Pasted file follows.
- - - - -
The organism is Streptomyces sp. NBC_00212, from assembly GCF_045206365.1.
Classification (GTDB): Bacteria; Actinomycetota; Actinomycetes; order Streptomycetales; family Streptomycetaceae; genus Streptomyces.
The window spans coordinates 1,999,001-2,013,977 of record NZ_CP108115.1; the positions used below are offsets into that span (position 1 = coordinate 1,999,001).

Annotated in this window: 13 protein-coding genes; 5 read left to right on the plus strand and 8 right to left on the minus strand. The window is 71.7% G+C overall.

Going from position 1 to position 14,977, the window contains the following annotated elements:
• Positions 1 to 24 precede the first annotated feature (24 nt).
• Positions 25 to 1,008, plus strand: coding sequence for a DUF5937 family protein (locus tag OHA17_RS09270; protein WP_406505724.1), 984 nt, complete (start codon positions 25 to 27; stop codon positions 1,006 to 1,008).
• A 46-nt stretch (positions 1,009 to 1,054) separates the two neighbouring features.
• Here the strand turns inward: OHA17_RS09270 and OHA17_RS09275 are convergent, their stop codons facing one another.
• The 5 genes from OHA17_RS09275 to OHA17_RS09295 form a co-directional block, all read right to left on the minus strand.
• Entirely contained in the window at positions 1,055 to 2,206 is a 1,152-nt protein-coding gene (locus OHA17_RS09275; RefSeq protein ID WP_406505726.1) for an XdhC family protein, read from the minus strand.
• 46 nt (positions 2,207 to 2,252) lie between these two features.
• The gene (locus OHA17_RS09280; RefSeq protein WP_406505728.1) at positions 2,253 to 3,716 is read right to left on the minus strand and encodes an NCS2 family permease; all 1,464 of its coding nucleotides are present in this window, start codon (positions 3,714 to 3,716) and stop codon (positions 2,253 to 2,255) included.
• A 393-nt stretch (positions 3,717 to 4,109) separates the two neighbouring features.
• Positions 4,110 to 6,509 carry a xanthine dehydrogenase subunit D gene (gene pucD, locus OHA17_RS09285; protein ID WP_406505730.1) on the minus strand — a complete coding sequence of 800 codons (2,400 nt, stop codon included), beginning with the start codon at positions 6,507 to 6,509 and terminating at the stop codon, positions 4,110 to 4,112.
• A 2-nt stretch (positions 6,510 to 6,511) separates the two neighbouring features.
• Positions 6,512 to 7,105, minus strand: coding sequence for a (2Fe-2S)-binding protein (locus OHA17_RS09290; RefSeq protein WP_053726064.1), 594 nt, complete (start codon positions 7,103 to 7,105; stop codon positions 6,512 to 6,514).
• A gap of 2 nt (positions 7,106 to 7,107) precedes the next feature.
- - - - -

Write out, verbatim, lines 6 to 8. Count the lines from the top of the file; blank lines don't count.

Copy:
• Positions 1 to 24 precede the first annotated feature (24 nt).
• Positions 25 to 1,008, plus strand: coding sequence for a DUF5937 family protein (locus tag OHA17_RS09270; protein WP_406505724.1), 984 nt, complete (start codon positions 25 to 27; stop codon positions 1,006 to 1,008).
• A 46-nt stretch (positions 1,009 to 1,054) separates the two neighbouring features.